It really depends on how "touchy" the other person is. I'm a pretty physically expressive person, but I read the cues someone else is giving off - if they're protective of their bubble, I don't intrude on it. If they're comfortable, then a touch on the arm while talking or such is quite normal. More touchy with closer friends. Joke sexual touching is okay, almost expected when drinking, but usually only with close friends.

It's flirting if there's that electricity to it, I guess. Leaning in and lightly touching a hand or shoulder, brushing something off your face and lingering a tad bit too long, or brushing hand against hair, I would consider more flirting moves than casual conversational touch. It's definitely flirting if you're finding excuses to touch the other person, but trying to make it look casual - "oh let me pick off that piece of lint" and linger a bit, or tuck in a shirt tag, stuff like that. Not to say that picking off lint is always flirting, of course, but if it's just picking lint, it's usually more straightforward, you ask directly, do it and don't linger.
posted by Melinika at 9:13 AM on December 12, 2005 [1 favorite]

I hug my mum, no kissing. I hug my brothers (no sisters), their wives/girlfriends and kids, no kissing. I also hug my in-laws, again, no kissing. My step-son, his wife and their kids are huggers/cheek-kissers. I hug back but no kissing. Friends - if they offer hugs I'll hug back but I don't normally instigate a hug. No real touching either except to, maybe, get someone's attention or if laughing.

Me instigating hugs (within my family) is new-ish for me. I used to never hug them or tell them I love them. My husband has taught me that showing affection isn't such a bad thing.

Female, almost 39 (three days, hint hint!), American living in Canada, extremely shy.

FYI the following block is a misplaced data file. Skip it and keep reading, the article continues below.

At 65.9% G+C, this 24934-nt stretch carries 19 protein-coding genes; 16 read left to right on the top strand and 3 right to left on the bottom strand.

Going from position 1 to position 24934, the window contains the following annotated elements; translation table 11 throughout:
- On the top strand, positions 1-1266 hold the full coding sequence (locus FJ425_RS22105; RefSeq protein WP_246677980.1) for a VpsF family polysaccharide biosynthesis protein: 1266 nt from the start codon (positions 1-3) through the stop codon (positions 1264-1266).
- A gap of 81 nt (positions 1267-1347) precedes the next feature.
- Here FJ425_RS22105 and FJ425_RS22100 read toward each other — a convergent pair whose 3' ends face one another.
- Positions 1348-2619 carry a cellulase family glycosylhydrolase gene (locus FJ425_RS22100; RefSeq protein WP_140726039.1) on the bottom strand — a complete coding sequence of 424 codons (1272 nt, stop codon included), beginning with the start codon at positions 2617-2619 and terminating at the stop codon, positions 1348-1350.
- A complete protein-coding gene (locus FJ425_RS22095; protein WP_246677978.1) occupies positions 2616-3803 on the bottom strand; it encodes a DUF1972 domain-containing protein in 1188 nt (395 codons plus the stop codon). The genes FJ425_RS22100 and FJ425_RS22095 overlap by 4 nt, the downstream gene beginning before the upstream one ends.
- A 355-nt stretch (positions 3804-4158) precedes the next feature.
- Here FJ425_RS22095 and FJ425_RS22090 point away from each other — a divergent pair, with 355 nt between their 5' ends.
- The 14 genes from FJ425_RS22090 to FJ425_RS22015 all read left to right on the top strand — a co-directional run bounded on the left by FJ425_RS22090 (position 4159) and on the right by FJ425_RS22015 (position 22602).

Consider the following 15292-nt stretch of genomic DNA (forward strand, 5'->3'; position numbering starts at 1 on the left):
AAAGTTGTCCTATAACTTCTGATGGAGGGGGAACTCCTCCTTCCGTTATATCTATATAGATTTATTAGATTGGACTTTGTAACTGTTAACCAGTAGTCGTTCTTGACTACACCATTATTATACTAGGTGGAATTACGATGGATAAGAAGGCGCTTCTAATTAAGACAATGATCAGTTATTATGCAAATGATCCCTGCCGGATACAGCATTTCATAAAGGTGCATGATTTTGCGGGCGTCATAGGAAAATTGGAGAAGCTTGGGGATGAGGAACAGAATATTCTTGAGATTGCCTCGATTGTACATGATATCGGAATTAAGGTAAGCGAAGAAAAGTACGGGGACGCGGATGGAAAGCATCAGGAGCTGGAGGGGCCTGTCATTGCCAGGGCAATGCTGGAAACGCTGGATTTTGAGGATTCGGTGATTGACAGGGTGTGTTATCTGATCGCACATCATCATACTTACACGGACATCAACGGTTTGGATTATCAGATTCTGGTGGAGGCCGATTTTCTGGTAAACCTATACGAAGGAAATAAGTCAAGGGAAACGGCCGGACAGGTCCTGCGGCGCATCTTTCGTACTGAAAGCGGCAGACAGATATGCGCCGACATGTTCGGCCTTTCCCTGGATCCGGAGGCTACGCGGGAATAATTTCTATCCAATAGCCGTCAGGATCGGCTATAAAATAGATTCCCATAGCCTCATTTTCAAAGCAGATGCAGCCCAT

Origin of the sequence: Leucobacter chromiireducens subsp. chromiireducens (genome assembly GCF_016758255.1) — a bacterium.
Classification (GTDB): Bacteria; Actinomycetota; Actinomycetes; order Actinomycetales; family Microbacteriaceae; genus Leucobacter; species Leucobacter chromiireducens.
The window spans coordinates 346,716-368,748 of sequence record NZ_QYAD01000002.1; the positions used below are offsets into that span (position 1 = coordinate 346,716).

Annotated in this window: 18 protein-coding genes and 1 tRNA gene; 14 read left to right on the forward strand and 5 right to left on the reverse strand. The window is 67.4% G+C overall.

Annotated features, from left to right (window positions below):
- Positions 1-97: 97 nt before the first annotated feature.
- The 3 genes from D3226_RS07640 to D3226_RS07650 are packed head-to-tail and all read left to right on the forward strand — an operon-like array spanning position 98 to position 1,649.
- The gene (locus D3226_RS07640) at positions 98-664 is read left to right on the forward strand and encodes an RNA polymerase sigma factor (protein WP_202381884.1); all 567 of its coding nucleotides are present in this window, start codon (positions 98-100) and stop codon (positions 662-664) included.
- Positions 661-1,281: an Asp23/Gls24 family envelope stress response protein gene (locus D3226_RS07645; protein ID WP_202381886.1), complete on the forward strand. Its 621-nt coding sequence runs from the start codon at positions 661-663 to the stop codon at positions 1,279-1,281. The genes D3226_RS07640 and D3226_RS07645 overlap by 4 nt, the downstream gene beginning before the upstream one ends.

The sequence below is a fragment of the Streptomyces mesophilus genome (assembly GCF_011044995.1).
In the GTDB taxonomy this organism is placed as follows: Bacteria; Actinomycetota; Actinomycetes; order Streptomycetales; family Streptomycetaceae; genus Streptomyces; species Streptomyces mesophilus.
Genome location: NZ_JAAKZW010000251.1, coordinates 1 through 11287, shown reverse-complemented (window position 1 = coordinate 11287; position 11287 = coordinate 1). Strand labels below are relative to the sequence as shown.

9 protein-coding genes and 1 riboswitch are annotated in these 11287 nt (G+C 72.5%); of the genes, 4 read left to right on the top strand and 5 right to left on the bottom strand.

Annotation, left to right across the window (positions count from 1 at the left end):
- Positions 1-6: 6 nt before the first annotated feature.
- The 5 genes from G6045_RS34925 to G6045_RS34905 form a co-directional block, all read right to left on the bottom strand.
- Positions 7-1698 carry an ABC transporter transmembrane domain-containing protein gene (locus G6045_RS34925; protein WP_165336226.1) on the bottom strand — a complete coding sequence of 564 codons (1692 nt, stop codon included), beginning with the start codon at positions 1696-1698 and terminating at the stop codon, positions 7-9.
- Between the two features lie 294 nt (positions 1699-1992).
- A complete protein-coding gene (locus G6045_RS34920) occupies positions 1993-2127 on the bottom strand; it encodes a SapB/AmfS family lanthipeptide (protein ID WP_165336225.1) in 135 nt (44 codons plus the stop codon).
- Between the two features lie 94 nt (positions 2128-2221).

posted by deborah at 3:58 PM on December 12, 2005

I'm an early 20's male from the southeastern U.S.

I'm generally pretty comfortable with receiving hugs from just about anyone, but I usually only offer them to my female friends. Male friends I tend to place a hand on their back when expressing sympathy, their shoulder or arm for friendship, and am pretty free about initiating hand-shakes and high-fives.

Since I have somewhat of a reputation for being great at giving massages, I'm pretty free about offering them to anyone, male or female, no matter how well I know them. It takes only a casual aquaintance for me to actually initiate one without asking, since I assume that anyone who's uncomfortable with it will make it clear very quickly.

Kissing has always seemed to me like it's regionally defined as being exclusively intimate. I have a very few close female friends who occasionally kiss my cheek, but almost all lip-kisses I give/receive are part of a exclusive or friends-with-benefits relationship.

Flirting touches I express almost exclusively through my massages. I just focus more on light touching around the neck, ears, etc.
posted by ElfWord at 8:17 PM on December 14, 2005

This is an interesting question.

If this is important - I've never been in a romantic relationship but I've definitrly flirted with people (whether they realize it or not).

I haven't lip-kissed anyone - for me that implies something romantic or sexual. I have kissed (and been kissed by) dear friends on the cheek, top of the head, neck (if they're taller than me) and sometimes hands.

I'm a very huggy person and I give and receive all sorts of hugs. Not all of my friends are comfortable with hugs though.

I've held hands with people, and sometimes other parts - usually arms. Sometimes I ruffle people's hair as a joke. I've also caressed friends' faces as a sign of affection.

I'm generally very affectionate - more with my friends than with family (it's a bit uncomfortable with family). If it's someone I like I tend to linger on longer. It depends on how familiar and comfortable I am with them, and vice versa.

In our Final Banquet for our UWP crew, everyone was being really touchy-feely with each other, which was pretty interesting to experience. (Sigh I miss those days)
posted by divabat at 6:59 AM on December 15, 2005

uh, forgot - female, 20, malaysian.
posted by divabat at 7:00 AM on December 15, 2005